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Chapter 8
Geocomputation Part B:
Artificial Neural Networks (ANNs) &
Genetic Algorithms (GAs)
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Geocomputation: ANNs
In this presentation on geocomputation:
ANNs discussed include
Multi

level perceptrons (MLPs)
Radial basis function neural networks (RBFNNs)
Self organising feature maps (SOFMs)
ANNs are particularly concerned with
Function approximation and interpolation
Image analysis and classification
Spatial interaction modelling
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Geocomputation: Evolutionary computing
In this presentation on geocomputation:
EC elements discussed include
Genetic algorithms (GAs)
Genetic programming (GP)
EC is particularly concerned with
Complex problem solving using GAs
Model design using GP methods
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Geocomputation
Artificial Neural Networks (ANNs)
A computational model based on emulating
biological neural networks
A form of non

linear modelling tool
Often a 3

layer network structure is used:
input, hidden, output
The output layer of such structures are typically
modified weighted sums of intermediate layers,
which are modified weighted sums of the input
layer
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Artificial Neural Networks
Hence at each output node (hidden or
final) a two

step process takes place:
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Artificial Neural Networks
Simple 3

layer feedforward ANN
Fully inter

connected; each connection
is given a weight, w
Known as a Multi

level perceptron
(MLP)
In this case: 3 input nodes, 5 hidden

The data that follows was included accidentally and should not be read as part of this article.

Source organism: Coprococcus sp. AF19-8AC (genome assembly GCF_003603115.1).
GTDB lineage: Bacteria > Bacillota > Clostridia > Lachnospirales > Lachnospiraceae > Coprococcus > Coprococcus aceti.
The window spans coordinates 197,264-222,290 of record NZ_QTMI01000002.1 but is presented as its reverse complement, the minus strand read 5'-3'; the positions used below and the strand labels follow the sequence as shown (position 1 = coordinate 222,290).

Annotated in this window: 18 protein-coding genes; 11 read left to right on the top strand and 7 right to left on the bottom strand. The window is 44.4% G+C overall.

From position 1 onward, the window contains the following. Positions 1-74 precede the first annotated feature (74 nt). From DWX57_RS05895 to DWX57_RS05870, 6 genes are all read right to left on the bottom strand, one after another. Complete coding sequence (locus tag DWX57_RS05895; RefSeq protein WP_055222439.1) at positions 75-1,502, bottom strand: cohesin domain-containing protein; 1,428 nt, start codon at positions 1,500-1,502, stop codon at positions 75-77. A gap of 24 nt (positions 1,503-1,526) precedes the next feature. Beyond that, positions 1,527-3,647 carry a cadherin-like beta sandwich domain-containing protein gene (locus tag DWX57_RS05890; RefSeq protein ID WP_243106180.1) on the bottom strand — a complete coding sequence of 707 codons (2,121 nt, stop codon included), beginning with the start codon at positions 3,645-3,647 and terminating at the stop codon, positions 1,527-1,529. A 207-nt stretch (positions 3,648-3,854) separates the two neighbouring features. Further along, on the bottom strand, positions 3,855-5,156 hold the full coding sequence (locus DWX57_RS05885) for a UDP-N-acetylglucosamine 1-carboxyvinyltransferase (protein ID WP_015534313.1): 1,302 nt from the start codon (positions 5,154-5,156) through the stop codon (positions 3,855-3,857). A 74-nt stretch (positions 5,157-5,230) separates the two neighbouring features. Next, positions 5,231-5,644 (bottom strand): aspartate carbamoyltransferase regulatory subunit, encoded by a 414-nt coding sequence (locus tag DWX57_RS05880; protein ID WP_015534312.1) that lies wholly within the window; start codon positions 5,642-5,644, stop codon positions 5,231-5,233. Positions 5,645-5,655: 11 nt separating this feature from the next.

nodes, 2 output nodes and 2 bias
nodes (bias, B, is similar to the
constant term in regression models)
At hidden node 1 we have:
where the
w
ij
are weights to be
determined,
b
1
=1
,
and the
x
i
are the
observed input values
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Artificial Neural Networks
is simply a linear weighted
sum of the inputs. To generate
a non

linear output it must be
modified by some (well
behaved) non

linear function,
g(), e.g. the logistic function:
i.e.
Sample activation functions
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Artificial Neural Networks
We can now compute the output layer values as the
weighted sum
Suppose we have known input values x
1
=1, x
2
=

3, x
3
=5,
and known outputs of 0 and 1. Can we select the weights
to ensure the inputs generate the known outputs?
Suggestion: <build your own worked example & program
here>
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Artificial Neural Networks
Learning
Supervised learning
Split training/test data sets (control data)
Known inputs and output (target) values for training data
(Network output

Target output) = Error signal,
e
Systematically adjust weights to minimise sum of
e
2
Adjustment typically based on backpropagation and gradient
descent
Used in many classification/pattern recognition applications
and in function approximation
Unsupervised learning
No training data
Must create clusters by analysing dataset for patterns/clusters
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Artificial Neural Networks
Some basic issues:
local vs global minimisation
Initialisation and selection
Data normalisation and coding
Momentum
Model design and over

fitting
Overtraining
Interpolation vs Extrapolation/Forecasting
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Artificial Neural Networks
MLP: Example 1 function approximation
source data
fitted solution curve
RMSE vs epochs
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Artificial Neural Networks
MLP Example 2: LCM
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Artificial Neural Networks
MLP Example 2: LCM